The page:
Important information for parents/guardians:
At this challenging time, it is extremely important for you to know that COVID-19 is unlikely to make your child unwell, but they like everyone else might be infectious so staying at home when well remains the message. However, all the ‘normal’ illnesses that can make children severely unwell still remain and there is a major risk that parents may delay bringing their child to the attention of a healthcare professionals even if they are unwell because of concerns about COVID-19. GPs and hospitals are still providing the same safe care that they have always done for children. If you are not sure if your child is unwell and whether they need to be seen, click here https://www.what0-18.nhs.uk/national call 111 or contact your GP. For information about crying babies, click here http://iconcope.org/parentsadvice/). If your child appears severely unwell and advice is not quickly available call 999 or take them to ED as you would in other times.
Safeguarding adults - information for people self-isolating:
Isle of Wight Safeguarding Adults Board poster
Coronavirus (COVID-19) pandemic and your information:
Cowes Medical Centre - Patient Privacy Notice
Support for people who do not have friends or family to help them while they are self-isolating:
Coronavirus - telephone number for support poster
Manage your mental wellbeing during this difficult time, using Every Mind Matters:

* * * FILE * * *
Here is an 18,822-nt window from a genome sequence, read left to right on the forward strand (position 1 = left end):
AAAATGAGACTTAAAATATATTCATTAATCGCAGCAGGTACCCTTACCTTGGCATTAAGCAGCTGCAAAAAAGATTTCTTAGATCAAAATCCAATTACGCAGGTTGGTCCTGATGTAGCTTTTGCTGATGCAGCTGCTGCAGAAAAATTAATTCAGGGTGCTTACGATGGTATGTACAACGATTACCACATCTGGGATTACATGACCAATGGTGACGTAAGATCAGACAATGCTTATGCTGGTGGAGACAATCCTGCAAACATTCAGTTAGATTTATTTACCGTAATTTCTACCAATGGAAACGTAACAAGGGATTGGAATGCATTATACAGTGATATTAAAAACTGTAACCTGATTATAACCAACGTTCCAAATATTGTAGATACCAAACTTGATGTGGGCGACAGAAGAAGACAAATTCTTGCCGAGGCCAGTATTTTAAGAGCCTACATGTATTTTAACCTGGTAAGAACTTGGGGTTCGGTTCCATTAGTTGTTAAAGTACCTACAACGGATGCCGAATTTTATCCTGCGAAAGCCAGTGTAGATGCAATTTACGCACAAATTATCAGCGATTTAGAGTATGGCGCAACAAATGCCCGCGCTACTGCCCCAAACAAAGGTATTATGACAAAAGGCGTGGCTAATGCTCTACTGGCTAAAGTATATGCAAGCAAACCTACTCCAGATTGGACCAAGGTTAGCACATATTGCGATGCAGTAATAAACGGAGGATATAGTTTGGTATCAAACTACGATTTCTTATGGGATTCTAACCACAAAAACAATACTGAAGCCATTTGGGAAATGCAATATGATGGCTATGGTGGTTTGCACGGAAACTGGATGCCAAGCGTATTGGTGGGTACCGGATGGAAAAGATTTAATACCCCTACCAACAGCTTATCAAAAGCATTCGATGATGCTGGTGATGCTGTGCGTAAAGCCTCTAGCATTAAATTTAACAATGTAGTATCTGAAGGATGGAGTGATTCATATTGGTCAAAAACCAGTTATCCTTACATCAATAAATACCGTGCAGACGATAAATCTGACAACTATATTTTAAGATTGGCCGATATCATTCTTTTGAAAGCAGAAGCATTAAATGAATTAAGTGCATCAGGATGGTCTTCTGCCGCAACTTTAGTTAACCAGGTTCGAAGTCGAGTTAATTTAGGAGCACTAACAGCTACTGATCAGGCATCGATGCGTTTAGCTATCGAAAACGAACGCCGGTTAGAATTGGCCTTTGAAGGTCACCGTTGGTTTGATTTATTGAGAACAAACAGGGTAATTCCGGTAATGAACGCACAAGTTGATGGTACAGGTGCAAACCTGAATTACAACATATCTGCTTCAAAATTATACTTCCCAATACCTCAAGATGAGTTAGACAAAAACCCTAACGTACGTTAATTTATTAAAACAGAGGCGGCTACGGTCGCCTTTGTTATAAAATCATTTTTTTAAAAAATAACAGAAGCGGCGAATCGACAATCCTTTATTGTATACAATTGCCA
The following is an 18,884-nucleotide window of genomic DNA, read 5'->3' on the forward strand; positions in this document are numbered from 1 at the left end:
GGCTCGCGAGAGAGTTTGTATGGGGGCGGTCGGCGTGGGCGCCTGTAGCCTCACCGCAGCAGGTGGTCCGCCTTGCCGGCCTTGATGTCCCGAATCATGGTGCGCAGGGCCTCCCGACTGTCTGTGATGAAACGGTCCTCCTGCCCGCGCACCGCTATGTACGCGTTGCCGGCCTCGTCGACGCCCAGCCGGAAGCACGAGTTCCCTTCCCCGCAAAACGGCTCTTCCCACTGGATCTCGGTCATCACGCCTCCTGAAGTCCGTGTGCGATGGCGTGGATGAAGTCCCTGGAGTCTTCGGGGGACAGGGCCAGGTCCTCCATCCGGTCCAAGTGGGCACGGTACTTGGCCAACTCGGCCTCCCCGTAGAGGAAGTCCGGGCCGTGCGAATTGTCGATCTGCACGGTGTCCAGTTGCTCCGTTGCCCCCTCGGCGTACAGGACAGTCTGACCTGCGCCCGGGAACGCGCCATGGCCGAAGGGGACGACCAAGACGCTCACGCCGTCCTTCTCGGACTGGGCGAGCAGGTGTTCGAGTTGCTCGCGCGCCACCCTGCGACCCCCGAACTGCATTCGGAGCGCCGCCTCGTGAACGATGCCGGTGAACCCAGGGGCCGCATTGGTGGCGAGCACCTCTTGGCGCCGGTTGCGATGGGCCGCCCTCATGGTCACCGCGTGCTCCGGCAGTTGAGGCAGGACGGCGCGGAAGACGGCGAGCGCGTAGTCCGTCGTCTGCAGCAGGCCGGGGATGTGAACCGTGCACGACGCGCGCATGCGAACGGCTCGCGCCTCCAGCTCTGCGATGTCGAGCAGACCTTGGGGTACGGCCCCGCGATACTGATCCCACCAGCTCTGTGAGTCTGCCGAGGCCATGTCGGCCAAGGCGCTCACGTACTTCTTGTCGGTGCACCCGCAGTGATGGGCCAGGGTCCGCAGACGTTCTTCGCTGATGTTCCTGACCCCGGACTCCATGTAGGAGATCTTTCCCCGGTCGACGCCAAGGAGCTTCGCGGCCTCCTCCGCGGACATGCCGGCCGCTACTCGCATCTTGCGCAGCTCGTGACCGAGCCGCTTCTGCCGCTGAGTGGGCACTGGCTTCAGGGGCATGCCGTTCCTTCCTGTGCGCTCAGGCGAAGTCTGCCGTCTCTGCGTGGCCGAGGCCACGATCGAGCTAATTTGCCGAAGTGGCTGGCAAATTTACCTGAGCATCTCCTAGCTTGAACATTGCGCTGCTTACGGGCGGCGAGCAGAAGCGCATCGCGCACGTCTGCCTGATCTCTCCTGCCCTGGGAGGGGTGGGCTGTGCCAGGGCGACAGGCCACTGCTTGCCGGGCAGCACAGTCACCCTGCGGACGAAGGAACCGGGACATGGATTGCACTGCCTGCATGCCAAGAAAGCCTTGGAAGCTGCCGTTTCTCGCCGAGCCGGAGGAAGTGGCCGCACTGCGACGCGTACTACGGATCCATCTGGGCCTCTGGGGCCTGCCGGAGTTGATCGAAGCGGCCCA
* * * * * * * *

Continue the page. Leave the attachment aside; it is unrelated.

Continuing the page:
Every Mind Matters - Covid-19 poster
Coronavirus (COVID-19) Bereavement Helpline:
Hampshire and IoW CYP Crisis Line:
Hampshire & IoW CYP Crisis Line
Diabetes Care during Covid-19:
NHS expands offer of help to people with diabetes during coronavirus outbreak:
- If you are concerned about your diabetes during the coronavirus pandemic, the NHS is here to help. Contact your GP Practice or Diabetes team.
- If you have diabetes and have been contacted by your specialist eye or foot care team, please go to your appointments to receive treatment to avoid these problems getting worse. Clinics are taking extra protective measures to keep people safe.
- The 4Ts – toilet, thirsty, tired and thinner – are signs of a life-threatening diabetic emergency, diabetic ketoacidosis or ‘DKA’. If you recognise these signs, seek urgent medical advice from your GP Practice (or 111 out of hours); if you already have diabetes, contact your Diabetes team; or if you feel very unwell, call 999.
- If you have diabetes and see a cut or blister on your foot, it may be a sign of a foot ulcer. Call your GP Practice to get it checked as soon as possible. If you do have an ulcer or other serious foot problem, you will be referred to see a specialist urgently.
- If you are experiencing a serious or life-threatening emergency – call 999.